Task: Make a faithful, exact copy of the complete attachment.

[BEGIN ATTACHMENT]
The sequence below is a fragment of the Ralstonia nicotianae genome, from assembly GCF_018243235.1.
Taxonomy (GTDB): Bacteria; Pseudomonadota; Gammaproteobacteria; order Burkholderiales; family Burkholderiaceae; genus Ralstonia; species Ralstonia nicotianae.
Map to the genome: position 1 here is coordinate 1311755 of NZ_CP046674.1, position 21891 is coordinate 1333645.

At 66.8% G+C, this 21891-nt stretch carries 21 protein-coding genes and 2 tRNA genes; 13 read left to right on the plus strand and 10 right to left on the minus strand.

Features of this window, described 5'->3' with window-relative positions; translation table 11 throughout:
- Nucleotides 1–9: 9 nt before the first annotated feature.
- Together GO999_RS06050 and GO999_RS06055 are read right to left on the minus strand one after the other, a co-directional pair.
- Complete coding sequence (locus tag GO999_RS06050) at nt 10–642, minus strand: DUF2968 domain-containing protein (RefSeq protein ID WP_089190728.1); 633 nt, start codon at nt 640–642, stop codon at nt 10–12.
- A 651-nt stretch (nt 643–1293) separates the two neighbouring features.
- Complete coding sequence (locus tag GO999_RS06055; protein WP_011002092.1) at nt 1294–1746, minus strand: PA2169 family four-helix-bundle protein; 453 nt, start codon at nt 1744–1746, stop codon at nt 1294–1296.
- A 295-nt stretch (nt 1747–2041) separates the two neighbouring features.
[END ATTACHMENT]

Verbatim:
The sequence below is a fragment of the Ralstonia nicotianae genome, from assembly GCF_018243235.1.
Taxonomy (GTDB): Bacteria; Pseudomonadota; Gammaproteobacteria; order Burkholderiales; family Burkholderiaceae; genus Ralstonia; species Ralstonia nicotianae.
Map to the genome: position 1 here is coordinate 1311755 of NZ_CP046674.1, position 21891 is coordinate 1333645.

At 66.8% G+C, this 21891-nt stretch carries 21 protein-coding genes and 2 tRNA genes; 13 read left to right on the plus strand and 10 right to left on the minus strand.

Features of this window, described 5'->3' with window-relative positions; translation table 11 throughout:
- Nucleotides 1–9: 9 nt before the first annotated feature.
- Together GO999_RS06050 and GO999_RS06055 are read right to left on the minus strand one after the other, a co-directional pair.
- Complete coding sequence (locus tag GO999_RS06050) at nt 10–642, minus strand: DUF2968 domain-containing protein (RefSeq protein ID WP_089190728.1); 633 nt, start codon at nt 640–642, stop codon at nt 10–12.
- A 651-nt stretch (nt 643–1293) separates the two neighbouring features.
- Complete coding sequence (locus tag GO999_RS06055; protein WP_011002092.1) at nt 1294–1746, minus strand: PA2169 family four-helix-bundle protein; 453 nt, start codon at nt 1744–1746, stop codon at nt 1294–1296.
- A 295-nt stretch (nt 1747–2041) separates the two neighbouring features.